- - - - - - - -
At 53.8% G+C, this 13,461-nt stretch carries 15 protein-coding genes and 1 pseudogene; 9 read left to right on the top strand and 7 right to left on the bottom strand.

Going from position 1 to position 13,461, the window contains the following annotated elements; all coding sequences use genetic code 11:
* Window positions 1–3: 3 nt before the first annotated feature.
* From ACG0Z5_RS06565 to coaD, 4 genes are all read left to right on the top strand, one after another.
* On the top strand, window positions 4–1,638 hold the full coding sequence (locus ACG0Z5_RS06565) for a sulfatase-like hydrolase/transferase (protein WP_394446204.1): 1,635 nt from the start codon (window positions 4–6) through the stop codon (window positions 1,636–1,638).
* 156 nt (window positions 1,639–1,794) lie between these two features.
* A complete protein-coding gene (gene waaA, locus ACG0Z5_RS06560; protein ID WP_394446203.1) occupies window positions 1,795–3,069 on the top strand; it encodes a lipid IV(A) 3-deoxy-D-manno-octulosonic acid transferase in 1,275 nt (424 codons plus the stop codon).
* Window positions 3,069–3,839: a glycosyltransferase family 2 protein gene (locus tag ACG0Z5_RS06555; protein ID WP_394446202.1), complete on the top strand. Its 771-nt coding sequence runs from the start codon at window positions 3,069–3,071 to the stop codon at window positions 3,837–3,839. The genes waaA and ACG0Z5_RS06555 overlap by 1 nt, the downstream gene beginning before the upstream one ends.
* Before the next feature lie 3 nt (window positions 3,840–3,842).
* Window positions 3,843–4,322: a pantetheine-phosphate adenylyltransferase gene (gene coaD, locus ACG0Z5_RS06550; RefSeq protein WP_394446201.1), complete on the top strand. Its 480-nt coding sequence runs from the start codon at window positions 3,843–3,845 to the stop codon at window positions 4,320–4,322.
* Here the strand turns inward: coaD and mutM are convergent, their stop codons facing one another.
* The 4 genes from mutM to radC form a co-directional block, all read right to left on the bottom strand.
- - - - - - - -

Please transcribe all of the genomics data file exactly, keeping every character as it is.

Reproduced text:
At 53.8% G+C, this 13,461-nt stretch carries 15 protein-coding genes and 1 pseudogene; 9 read left to right on the top strand and 7 right to left on the bottom strand.

Going from position 1 to position 13,461, the window contains the following annotated elements; all coding sequences use genetic code 11:
* Window positions 1–3: 3 nt before the first annotated feature.
* From ACG0Z5_RS06565 to coaD, 4 genes are all read left to right on the top strand, one after another.
* On the top strand, window positions 4–1,638 hold the full coding sequence (locus ACG0Z5_RS06565) for a sulfatase-like hydrolase/transferase (protein WP_394446204.1): 1,635 nt from the start codon (window positions 4–6) through the stop codon (window positions 1,636–1,638).
* 156 nt (window positions 1,639–1,794) lie between these two features.
* A complete protein-coding gene (gene waaA, locus ACG0Z5_RS06560; protein ID WP_394446203.1) occupies window positions 1,795–3,069 on the top strand; it encodes a lipid IV(A) 3-deoxy-D-manno-octulosonic acid transferase in 1,275 nt (424 codons plus the stop codon).
* Window positions 3,069–3,839: a glycosyltransferase family 2 protein gene (locus tag ACG0Z5_RS06555; protein ID WP_394446202.1), complete on the top strand. Its 771-nt coding sequence runs from the start codon at window positions 3,069–3,071 to the stop codon at window positions 3,837–3,839. The genes waaA and ACG0Z5_RS06555 overlap by 1 nt, the downstream gene beginning before the upstream one ends.
* Before the next feature lie 3 nt (window positions 3,840–3,842).
* Window positions 3,843–4,322: a pantetheine-phosphate adenylyltransferase gene (gene coaD, locus ACG0Z5_RS06550; RefSeq protein WP_394446201.1), complete on the top strand. Its 480-nt coding sequence runs from the start codon at window positions 3,843–3,845 to the stop codon at window positions 4,320–4,322.
* Here the strand turns inward: coaD and mutM are convergent, their stop codons facing one another.
* The 4 genes from mutM to radC form a co-directional block, all read right to left on the bottom strand.